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Egypt Declares Muslim Brotherhood Legal


Egyptian Muslim brotherhood Shura council members gather to be photographed outside the new Muslim brotherhood headquarters in Cairo, April 30, 2011

Egyptian Muslim brotherhood Shura council members gather to be photographed outside the new Muslim brotherhood headquarters in Cairo, April 30, 2011

Egypt has declared the Muslim Brotherhood political movement legal, ending a ban on the group that had been in place for decades.

The organization is one of the country's best organized political groups. Egyptian state media announced the government's decision, which clears the way for the Muslim Brotherhood to field candidates in parliamentary elections set for September.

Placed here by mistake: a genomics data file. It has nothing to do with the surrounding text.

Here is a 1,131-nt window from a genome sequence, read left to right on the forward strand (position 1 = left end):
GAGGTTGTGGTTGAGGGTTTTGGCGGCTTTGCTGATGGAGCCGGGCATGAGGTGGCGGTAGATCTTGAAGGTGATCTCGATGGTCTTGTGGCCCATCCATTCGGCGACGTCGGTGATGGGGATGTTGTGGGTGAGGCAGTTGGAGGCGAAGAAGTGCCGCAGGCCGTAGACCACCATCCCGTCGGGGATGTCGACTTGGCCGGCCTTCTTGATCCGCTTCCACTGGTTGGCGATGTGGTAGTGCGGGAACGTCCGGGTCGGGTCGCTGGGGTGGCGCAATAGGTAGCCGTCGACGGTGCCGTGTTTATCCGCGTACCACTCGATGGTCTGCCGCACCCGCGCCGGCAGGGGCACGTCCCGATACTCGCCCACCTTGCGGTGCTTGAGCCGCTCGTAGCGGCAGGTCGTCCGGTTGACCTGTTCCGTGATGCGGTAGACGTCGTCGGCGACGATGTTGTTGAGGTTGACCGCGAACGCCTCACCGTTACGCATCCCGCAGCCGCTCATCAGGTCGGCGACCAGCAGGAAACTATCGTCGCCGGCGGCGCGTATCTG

In May, the Brotherhood announced it had formed a new political entity called the Freedom and Justice Party. A spokesman said the party would contest about half of the parliamentary seats in the upcoming election.

The Muslim Brotherhood ran its candidates as independents in previous parliamentary elections. The group controlled about one-fifth of Egypt's lower house after 2005 elections but was virtually shut out of parliamentary elections last year.

Egyptian authorities, under former President Hosni Mubarak, arrested hundreds of Muslim Brotherhood supporters ahead of that voting.


Some information for this report was provided by AP and AFP.

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